Lumumba Carson, 49; Hip-Hop Singer ‘Professor X’ Urged Pride

Times Staff Writer

Lumumba Carson, the hip-hop artist known to fans as Professor X who used music to impart a vision of black nationalism and instill pride in the culture through his work with the group X-Clan, died March 17. He was 49.

Professor X died at a hospital in Brooklyn, N.Y., of spinal meningitis, a spokeswoman for the group said.

The son of New York activist Sonny Carson, Professor X took elements of his father’s message -- a call for African Americans to stand up for themselves in the face of injustice -- and used it as the philosophical underpinnings of X-Clan’s music.

Professor X came of age musically in the days before hip-hop had become associated -- at least in the minds of some -- with violence and gangster life. The late 1980s and the 1990s produced hip-hop artists who infused the music with a serious dose of hard-edged political content and social commentary.


“Professor X had a foot in the black power movement and hip-hop, so when their album came out it was a very, very important record,” said Jeff Chang, author of “Can’t Stop Won’t Stop: A History of the Hip-Hop Generation.”

X-Clan recorded only two albums: “To the East, Blackwards” in 1990, followed by “Xodus” in 1992.

Members of the group saw themselves as following in the tradition of the Last Poets, a collective that formed out of a Harlem writers workshop in the 1960s and went on to produce politically charged recordings that were, some have said, a precursor of today’s rap music.

The CD cover of “To the East, Blackwards” was a pictorial tribute to black heroes and heroines, a black-and-white collage of faces around a pink Cadillac. The title piece challenges existing notions of black life in America:


They couldn’t comprehend when I brought the word,

A stick called verb, a black steel nerve,

Teachin’ those actors and actresses,

Who write a couple of lines on what black is, really?

Then they label me a sin,

Cause a brother just speaks from within,

I guess I’m darker than the shadow of the darkest alley, that

they always scared to go in, Boo!


A Washington Post writer called X-Clan “overbearing and annoying” and accused the artists of spending more time “insulting white people” than making any “cogent critique of society or passing along some kind of useful knowledge.”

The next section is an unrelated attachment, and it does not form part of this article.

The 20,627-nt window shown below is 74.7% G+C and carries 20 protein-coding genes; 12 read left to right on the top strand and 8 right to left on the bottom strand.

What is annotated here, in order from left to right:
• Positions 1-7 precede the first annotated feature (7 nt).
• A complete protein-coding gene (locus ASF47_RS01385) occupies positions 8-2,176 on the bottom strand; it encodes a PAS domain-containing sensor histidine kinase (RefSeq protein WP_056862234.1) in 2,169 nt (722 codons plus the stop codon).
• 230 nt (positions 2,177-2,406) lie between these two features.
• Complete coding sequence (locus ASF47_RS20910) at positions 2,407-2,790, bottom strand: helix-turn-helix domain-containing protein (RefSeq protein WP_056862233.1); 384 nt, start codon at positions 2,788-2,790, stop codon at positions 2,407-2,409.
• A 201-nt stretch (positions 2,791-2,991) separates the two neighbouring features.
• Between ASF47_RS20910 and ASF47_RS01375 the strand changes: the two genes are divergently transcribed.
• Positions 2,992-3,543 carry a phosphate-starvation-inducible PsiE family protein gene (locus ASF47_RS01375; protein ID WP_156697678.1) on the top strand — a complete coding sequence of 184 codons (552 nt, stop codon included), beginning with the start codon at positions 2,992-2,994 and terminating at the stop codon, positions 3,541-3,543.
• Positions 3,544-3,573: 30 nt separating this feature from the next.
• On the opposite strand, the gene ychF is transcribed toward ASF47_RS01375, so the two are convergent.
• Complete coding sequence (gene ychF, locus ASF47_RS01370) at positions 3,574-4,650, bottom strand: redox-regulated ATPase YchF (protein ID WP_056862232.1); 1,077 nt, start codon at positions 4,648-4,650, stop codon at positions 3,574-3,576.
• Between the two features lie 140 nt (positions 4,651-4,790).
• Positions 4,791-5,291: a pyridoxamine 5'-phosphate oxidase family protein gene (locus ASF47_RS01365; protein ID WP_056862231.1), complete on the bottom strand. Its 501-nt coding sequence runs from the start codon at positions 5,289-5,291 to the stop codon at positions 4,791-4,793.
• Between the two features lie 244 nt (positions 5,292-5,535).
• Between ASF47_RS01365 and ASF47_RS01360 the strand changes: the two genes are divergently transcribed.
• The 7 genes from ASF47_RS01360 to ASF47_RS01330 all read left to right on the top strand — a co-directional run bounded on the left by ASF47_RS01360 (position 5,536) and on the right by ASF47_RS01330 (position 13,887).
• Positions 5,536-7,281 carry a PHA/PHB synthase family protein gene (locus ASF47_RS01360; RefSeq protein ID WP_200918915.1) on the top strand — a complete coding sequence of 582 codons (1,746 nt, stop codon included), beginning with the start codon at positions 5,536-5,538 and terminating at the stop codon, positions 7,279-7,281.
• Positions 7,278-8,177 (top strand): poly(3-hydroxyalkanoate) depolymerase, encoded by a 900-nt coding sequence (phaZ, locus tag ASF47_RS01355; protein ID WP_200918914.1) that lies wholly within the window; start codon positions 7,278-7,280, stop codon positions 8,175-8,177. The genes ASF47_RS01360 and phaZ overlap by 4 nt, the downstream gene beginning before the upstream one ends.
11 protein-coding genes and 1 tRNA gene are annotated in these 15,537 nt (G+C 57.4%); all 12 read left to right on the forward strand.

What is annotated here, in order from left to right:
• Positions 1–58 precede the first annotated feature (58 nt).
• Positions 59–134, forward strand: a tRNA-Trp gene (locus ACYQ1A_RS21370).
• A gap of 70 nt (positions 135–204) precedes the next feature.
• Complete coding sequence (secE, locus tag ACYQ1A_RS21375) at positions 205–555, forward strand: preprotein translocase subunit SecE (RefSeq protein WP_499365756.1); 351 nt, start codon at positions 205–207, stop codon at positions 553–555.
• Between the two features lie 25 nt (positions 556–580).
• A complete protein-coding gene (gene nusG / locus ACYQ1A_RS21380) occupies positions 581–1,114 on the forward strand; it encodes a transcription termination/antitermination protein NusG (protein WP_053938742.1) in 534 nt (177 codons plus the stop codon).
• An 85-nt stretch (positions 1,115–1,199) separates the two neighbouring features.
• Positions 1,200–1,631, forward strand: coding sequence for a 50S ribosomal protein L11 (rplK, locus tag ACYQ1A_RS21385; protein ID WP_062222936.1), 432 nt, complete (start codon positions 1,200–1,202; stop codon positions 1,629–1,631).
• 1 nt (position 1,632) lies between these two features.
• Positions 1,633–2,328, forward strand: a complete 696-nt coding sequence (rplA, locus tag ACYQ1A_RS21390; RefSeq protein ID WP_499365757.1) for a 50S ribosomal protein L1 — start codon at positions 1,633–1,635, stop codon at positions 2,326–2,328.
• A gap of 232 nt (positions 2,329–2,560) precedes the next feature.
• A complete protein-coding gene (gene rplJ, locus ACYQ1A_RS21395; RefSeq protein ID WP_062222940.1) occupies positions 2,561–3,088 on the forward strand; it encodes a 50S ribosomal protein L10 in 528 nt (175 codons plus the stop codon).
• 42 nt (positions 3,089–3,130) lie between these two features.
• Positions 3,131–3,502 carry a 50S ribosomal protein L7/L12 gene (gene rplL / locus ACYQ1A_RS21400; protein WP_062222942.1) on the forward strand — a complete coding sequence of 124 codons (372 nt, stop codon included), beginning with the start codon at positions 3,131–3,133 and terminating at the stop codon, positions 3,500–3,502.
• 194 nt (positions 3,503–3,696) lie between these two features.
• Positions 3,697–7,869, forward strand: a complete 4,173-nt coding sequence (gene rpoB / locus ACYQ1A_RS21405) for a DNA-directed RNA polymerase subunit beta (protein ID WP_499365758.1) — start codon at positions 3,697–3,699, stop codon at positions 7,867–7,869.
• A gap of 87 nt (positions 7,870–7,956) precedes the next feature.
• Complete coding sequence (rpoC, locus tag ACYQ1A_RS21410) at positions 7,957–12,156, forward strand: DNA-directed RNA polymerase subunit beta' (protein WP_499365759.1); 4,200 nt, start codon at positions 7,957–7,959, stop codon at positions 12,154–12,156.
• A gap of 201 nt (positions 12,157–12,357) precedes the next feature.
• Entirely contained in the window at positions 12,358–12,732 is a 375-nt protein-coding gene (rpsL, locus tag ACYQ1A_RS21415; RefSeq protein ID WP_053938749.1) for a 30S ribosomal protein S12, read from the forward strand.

But the group carved a niche for itself and a devoted following who could recite Professor X’s signature phrase, which evoked the flag of black nationalism: “Vanglorious! This is protected by the red, the black and the green, with a key, [sissy!]”

Born in Brooklyn, Professor X traveled to Europe with his father to attend political rallies. As a child, he met Malcolm X. In his teens he was involved in a gang, and was shot, stabbed and jailed, according to a 1990 Newsday article.

By the time he turned to music, Professor X was more concerned with the aims of his father than with violence. “Professor X’s legacy was basically bringing his father’s principles into hip-hop,” X-Clan member Jason Hunter -- who is known to fans as Grand Verbalizer Funkinlesson Brother J -- said in an interview Wednesday. “He is the evolution of his father through hip-hop.”

Professor X began his hip-hop career as a promoter of early groups such as Whodini. Hunter wrote the lyrics to X-Clan’s music; Professor X was the manager of the group and, as the oldest, a mentor to its members. Later he began performing with them. Members of the group named him Professor X after a comic book character. Like the bald Professor X of the “X-Men,” he was intelligent and a mentor.

At the height of its fame, the group included Professor X, Hunter, Claude Gray, known as the Grand Architect Paradise, and Anthony Hardin, known as the Rhythm Provider Sugar Shaft.

Professor X often noted that the group had a “purpose that continues beyond our records.” That purpose was the uplift of African Americans through self-awareness and historical knowledge

He had formed the Blackwatch Movement, “a school for young poets, musicians and producers who were loyal to the mission of liberation,” said Brother J.


The movement captured “the rising sentiment on the street that there needed to be a lot of change,” Chang said. “This is a time when you have the killings of Yusuf Hawkins and Michael Griffith.”

Both African American men were killed in racially charged incidents in New York. Hawkins was shot to death in Bensonhurst; Griffith was in the Howard Beach section of Queens when a group of whites chased him into traffic.

People heard songs such as “A Day of Outrage” and “literally were inspired to go out and do something to change their communities,” Chang said.

The fashion style of the group was as much a tribute and nod to the past -- in this case their African roots -- as their lyrics. Members performed draped in African medallions and wooden beads.

They wore the colors of black nationalism: red, black and green. In a 1991 interview with the Los Angeles Times, Professor X described the philosophy of the group as a call for African Americans to “clean up our home.”

“All I know is we want to bring young people to this state of mind -- see that we are in control of our destiny,” he said.